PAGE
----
• bluestar777

    I think what the principal did is right, ( though, I won't comment on the 'smashing a cell phone part of that), LOL. Learning and being able to speak the English language fluently, on the spot has nothing to do with how smart you are nor how high your IQ is.
    But it's more about of actual practice, practice and more practice

    The art of speaking or talking a language is nothing more than simply REMEMBERING and split second RECOLLECTION of the words that you know and retrieve that from your brain, as AS QUICKLY AS YOU CAN as possible.

    Otherwise, your listeners or the one you've engaged a conversation with ( which by the way, happens to have only 500 word vocabulary as compared with yours of let's say 5,000 words or more) would seem and appear much more intelligent than you do. It's because they can spit out these 500 words in machine-gun fire like fashion.
    Then there, in the meantime, in the middle of conversation, you are still stuttering and thinking about the most precise words to use out of your 5,000+ words vocabulary. Looking confused and staring blankly all over groping for the right words to say.

    Now, in this scenario: who would look Stupid and Dumb in the eyes or ears of the other people listening? There and then, you are still stammering incoherently for the right words to speak unintelligibly, due to of nervousness and embarrassment. And even more so frightening, when the individual alluded here is a shy person. He would seem and appear as dumb, though unfairly vis- à-vis the one who spits out words in a machine gun fire like fashion, although in reality he's got a limited vocabulary of mere 500 words.

    We cannot learn and communicate with ease a language, or any language for that matter— not just English, well enough; if we DON'T ACTUALLY USE it, by way of speaking it verbally all the time.

    The brain just forgets everything you don't use habitually, and selectively remembers everything you constantly use every time.
    Not just mentally but physically as well. Even the use of muscles our brain requires a re-learning process, if for some reason somehow our brain forgets how to use it.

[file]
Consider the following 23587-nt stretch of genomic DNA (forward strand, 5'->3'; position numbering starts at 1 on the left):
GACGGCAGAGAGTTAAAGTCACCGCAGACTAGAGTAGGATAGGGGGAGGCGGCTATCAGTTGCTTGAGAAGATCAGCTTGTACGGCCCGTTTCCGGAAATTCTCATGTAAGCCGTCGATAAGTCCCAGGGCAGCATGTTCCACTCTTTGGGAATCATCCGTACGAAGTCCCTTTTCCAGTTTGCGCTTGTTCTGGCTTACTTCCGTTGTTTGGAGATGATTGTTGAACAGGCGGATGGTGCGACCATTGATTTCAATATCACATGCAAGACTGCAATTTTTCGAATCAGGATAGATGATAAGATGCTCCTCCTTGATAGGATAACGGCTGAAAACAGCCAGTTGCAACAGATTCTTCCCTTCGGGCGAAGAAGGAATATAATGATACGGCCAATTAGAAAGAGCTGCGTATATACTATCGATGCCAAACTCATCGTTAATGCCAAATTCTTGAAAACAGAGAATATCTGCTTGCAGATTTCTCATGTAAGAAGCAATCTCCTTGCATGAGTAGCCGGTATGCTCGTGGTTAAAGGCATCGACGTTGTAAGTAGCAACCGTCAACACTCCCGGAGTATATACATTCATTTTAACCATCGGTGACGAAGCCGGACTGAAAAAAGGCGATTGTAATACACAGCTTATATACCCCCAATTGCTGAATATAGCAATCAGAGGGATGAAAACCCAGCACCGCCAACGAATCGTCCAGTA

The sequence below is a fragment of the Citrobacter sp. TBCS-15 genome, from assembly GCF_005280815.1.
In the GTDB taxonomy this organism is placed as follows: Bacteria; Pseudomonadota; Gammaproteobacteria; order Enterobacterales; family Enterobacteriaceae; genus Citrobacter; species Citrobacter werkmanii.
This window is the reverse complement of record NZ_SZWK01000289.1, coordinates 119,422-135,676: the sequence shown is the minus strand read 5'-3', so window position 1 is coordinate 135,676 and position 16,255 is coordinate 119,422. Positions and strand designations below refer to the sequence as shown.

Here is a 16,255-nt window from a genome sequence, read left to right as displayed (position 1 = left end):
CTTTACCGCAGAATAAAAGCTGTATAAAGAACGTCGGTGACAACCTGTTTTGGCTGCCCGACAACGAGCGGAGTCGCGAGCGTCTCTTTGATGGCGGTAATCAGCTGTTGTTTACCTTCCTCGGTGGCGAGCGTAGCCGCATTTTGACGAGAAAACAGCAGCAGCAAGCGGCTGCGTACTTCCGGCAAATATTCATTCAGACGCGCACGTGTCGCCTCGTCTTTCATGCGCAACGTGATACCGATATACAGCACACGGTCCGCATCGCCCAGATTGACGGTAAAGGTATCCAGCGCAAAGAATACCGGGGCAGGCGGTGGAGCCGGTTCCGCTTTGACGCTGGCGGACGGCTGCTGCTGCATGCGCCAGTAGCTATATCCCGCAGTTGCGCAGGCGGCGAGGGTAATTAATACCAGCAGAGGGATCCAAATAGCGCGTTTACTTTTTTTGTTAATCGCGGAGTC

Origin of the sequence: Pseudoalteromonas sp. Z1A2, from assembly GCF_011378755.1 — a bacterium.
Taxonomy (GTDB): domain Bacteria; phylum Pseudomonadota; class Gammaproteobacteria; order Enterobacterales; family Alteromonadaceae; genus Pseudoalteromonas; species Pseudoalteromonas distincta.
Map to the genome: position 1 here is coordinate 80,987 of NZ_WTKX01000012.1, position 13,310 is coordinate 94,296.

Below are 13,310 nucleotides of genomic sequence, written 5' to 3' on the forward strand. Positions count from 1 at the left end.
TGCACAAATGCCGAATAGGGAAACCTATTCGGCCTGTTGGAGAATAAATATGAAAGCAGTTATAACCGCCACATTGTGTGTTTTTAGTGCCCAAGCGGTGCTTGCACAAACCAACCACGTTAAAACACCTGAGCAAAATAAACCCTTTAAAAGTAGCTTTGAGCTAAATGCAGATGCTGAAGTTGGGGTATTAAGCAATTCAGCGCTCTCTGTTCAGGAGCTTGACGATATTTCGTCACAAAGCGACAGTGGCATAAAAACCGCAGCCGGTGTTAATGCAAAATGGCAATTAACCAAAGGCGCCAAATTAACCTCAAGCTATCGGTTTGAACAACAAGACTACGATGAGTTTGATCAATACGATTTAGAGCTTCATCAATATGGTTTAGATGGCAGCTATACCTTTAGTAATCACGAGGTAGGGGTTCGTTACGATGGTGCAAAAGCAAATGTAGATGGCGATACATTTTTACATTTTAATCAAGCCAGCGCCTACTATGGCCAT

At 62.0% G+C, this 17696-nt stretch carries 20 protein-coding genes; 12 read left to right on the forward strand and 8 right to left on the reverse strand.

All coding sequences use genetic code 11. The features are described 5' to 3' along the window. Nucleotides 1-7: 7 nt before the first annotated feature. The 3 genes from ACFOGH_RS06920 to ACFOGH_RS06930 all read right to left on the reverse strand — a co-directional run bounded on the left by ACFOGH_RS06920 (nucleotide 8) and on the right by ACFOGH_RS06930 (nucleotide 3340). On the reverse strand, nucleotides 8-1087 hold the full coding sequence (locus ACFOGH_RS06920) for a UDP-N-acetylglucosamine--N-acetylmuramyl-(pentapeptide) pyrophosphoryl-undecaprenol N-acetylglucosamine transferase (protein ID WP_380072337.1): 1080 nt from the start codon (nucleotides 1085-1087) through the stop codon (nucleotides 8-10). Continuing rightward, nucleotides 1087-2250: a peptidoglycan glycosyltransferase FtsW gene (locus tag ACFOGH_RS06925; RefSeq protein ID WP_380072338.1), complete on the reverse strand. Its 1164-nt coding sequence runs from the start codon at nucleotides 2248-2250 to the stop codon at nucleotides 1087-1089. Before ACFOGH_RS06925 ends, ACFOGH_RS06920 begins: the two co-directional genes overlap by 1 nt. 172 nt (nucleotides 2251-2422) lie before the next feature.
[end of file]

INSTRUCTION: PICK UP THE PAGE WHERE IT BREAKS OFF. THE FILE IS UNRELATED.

If the principal was somewhat strict for implementing the rules:
    It's for the good of the student, and has nothing to do of being not nationalistic.

  • Danny Garcia

    If any, I think we should also start teaching Chinese/Mandarin to our students.

    For intelligence gathering in the future and for business.

  • Edgar Lores

    1. There is no little irony in the fact that the writer has been forced to translate his Ilocano advices into English.

    2. There is a reason for the rule of communicating only in English within the campus. And, no, it is not colonial mentality.
    2.1. When you enroll, you are consenting to abide by the rules.

    3. What may be said of this contretemps is that the punishment may not fit the crime.
    3.1. Punishment must often be graduated by the nature and frequency of the offence.
    3.2. Was this the first time these students broke the rule? If so, an admonition by, and a first warning from, the principal would have sufficed. If it was a second time, a second admonition, a second warning and a detention might have been in order. If it was a third time, a final warning and a longer detention or suspension might have been considered.
    3.3. The ultimate penalty of expulsion should only be resorted to after obvious disregard of the previous reasonable warnings and penalties.

    4. Not to have applied a punishment would have given encouragement to the furtherance of a culture of impunity.

  • albert13

    it is ironic for the author enjoying the comfort of an English speaking country to comment on the issue of the use of the English language in the Philippines.

  • magkaisa

    The principal is so wrong. Para bagang pinaparusahan mo ang isang Pilipino dahil siya ay Pilipino. At sa sariling niyang bayan pa!
    Strengthen english usage, am all for it, but not this way. Maraming paraan.

  • Guest

    San Agustin or Ateneo wannabe. From the boondocks. Stupid.

  • yew_tan

    Are the Americans less patriotic than the Flips because they speak English as their first language? Does anybody ever thought of that? Well, I guess Flips can’t think…. my mistake asking that question.